Devices set to benefit pregnant women and babies

In an attempt to prevent maternal deaths and to support breastfeeding, a South African biomedical company has invented two products that are meant to address these needs.

The Ellavi UBT (Uterine Balloon Tamponade) is an innovative medical device that is meant to address the challenge faced by caregivers when trying to stop postpartum bleeding due to the anatomy of the uterus.

The feeding cup is a multipurpose cup that supports breastfeeding and protects infants from bacterial contaminants which are commonly associated with bottle feeding.

"Bleeding after birth is close to a third of the causes for mothers to die; it costs about a 130 000 lives in sub-Saharan Africa and if you look at the complications of anaemia, it probably affects close to 2.5 million mothers every year. If it was bleeding from an arm or an external wound, it would've been fairly easy just to apply pressure to it, but the position of the uterus and the orientation of it makes it slightly more challenging," says the managing director at Sinapi Biomedical, Chris de Villiers.

A collaboration between Sinapi, international non-profit health innovation organisation Path, the South African Medical Research Council (MRC) and other specialists, led to the creation of the UBT.

How the balloon works

"[Over] the last three to four years, we developed a balloon. The balloon is positioned inside the uterus after birth, [and] is relatively easy. It's deflated and inserted into the uterus by a doctor, a specialist or midwife. Then it's positioned in the correct place and then they fill the bag with fluids like sterile water or clean water. The bag then expands inside the uterus and applies pressure. The pressure needs to be slightly more than the blood pressure, and it stops the bleeding effectively. Thereafter, because it's a free flow system when the uterus wants to contract, it pushes the water back into the bag and then you can see the fluid rising in the bag, then you know that the uterus has contracted and it's safe to take the balloon out."

More than 600 of the Ellavi UBT have been sold to both public and private health facilities. More are expected to be used in clinical trials in Kenya and Ghana, while the World Health Organisation (WHO) would like to use it for trials in Vietnam.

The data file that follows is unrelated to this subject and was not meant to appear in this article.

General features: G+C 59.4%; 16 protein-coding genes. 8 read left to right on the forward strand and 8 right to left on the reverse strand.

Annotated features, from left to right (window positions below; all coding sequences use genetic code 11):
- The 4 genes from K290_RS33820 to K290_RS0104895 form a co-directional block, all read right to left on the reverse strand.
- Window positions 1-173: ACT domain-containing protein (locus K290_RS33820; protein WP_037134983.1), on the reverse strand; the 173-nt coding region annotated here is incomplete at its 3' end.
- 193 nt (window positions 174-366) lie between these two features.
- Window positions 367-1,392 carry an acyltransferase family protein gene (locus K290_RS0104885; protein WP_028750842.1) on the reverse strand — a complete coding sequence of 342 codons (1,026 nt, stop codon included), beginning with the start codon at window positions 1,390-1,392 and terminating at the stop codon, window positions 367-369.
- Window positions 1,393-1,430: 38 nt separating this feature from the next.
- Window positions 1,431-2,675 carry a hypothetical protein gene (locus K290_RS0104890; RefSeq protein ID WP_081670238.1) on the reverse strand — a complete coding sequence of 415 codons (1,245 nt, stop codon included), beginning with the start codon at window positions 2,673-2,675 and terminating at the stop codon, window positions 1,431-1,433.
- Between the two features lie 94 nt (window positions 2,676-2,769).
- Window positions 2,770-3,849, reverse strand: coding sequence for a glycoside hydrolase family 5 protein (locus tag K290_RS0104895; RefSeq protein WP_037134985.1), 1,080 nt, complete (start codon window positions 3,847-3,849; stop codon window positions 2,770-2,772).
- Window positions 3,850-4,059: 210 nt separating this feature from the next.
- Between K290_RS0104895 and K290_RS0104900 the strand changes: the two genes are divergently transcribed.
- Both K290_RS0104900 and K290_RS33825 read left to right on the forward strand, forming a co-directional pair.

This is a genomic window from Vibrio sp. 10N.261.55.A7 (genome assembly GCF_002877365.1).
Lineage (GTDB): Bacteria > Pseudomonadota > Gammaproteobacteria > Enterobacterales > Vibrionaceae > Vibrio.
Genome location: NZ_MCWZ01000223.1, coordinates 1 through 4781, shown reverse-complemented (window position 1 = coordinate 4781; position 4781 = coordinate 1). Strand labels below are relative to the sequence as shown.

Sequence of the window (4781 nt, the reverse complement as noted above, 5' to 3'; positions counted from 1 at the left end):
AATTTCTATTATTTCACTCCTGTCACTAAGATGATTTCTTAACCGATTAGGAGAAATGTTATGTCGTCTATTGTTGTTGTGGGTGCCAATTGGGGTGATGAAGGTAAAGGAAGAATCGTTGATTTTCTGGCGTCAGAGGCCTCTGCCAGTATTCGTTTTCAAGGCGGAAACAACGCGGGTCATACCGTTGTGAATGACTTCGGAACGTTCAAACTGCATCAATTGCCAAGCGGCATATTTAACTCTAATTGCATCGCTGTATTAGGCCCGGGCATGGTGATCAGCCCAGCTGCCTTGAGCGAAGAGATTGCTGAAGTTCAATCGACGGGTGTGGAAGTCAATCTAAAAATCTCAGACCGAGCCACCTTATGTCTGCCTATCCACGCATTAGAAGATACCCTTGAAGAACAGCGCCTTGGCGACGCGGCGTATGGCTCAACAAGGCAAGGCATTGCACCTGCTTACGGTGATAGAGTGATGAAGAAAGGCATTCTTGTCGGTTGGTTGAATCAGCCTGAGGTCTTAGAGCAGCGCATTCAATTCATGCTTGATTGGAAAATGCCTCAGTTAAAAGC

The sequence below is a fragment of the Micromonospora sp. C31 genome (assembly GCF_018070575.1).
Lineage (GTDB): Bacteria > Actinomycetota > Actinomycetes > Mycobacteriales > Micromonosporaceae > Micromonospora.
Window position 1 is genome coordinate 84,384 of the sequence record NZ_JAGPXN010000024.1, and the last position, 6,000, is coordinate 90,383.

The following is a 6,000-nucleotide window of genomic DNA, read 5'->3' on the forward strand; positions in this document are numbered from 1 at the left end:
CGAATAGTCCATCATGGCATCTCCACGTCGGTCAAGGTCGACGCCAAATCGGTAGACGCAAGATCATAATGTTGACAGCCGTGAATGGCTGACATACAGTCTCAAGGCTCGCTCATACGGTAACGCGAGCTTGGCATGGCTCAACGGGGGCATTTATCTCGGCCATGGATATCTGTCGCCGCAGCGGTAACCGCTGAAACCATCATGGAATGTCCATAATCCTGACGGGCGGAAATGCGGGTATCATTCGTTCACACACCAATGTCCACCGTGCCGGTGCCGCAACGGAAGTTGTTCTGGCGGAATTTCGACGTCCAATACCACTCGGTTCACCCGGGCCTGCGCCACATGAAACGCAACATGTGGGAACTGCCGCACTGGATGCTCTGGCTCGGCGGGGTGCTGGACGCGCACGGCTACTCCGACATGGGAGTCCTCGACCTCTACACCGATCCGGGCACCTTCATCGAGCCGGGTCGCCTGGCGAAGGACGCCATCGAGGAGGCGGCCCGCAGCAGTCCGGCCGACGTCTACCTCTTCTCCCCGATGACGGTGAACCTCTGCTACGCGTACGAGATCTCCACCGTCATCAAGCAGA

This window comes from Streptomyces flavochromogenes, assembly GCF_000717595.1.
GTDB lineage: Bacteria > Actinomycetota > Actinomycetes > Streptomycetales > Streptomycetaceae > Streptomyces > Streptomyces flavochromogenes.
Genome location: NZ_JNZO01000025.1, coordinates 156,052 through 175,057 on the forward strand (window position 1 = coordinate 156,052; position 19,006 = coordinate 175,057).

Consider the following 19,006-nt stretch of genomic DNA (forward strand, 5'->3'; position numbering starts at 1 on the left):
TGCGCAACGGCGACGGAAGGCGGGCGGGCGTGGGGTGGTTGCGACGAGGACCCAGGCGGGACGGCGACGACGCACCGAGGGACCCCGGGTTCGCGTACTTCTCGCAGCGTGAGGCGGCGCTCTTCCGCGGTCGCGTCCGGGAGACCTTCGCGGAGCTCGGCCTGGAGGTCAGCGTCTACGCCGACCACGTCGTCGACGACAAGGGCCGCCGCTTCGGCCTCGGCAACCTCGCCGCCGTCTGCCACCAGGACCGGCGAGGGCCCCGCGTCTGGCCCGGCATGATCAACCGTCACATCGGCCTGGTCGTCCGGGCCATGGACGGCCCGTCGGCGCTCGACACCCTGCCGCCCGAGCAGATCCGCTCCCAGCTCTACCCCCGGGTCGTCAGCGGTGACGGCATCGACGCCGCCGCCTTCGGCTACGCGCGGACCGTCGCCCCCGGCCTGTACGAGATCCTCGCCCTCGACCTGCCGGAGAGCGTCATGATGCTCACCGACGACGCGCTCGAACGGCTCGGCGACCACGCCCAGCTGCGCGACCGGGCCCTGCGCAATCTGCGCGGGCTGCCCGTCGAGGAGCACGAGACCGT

Africa ready for such innovation

Sibusiso Hlatjwako from Path says that health research and development as a driver of universal health coverage and the National Health Insurance (NHI)  is a very important tool for the organisation.

"Africa is in a very positive position; we've got the fastest-growing population in the world but also it means that if we don't address our disease burden when we've got a growing population, we're still going to have more challenges. It is for those reasons that we feel that innovation is very important in ensuring that healthcare is affordable, healthcare is accessible and people get to access those innovations."

Hlatjwako believes that innovation can make UHC and NHI more attainable.

"To achieve universal health coverage, we need significance in new investments in research and developments for new drugs, for diagnostics and other tools. Especially for targeted and underserved populations."

A cup for babies

Another one of Sinapi Biomedical's products in their maternal and child health product range is the Sinapi Cup. Which, according to the national sales manager, Magda Botha was invented following a request by the Department of Health and the Groote Schuur Hospital neonatal department in 2002.

"The assignment was [to] design a feeding cup without spouts, straws, teats or rough surfaces. What was needed was a multipurpose cup that would not impede breastfeeding and would fulfil a host of specifications. Mixing replacement or supplementary feeds or cup feeding with success and easy cleaning were important criteria."

The WHO has recommended cup feeding as a preferred artificial method to support safe and sound infant feeding practices.

Hygienic and safe

“Artificial feeding methods are commonly associated with increased risks for developing infections among infants. The most common cause for these infections is bacterial contamination of artificial feeding devices such as feeding bottles.”

The Sinapi Cup supports objectives mentioned in a United Nations Children's Fund review on preterm breastfeeding, which states that expressed breast milk should be offered by cup rather bottle as this leads to higher rates of exclusive breastfeeding at discharge from hospital.

“The cup is suitable for preterm infants who cannot suck yet. It helps mothers overcome breastfeeding complications (cracked nipples, mastitis), it prevents nipple confusion and it is hygienic and safe and cannot be propped,” says Botha.

Other benefits of the cup are that it prevents bottle role models, is easy to express into, has a safe storage lid that seals watertight, and can be put in a fridge or freezer.

– Health-e News

Image credit: iStock

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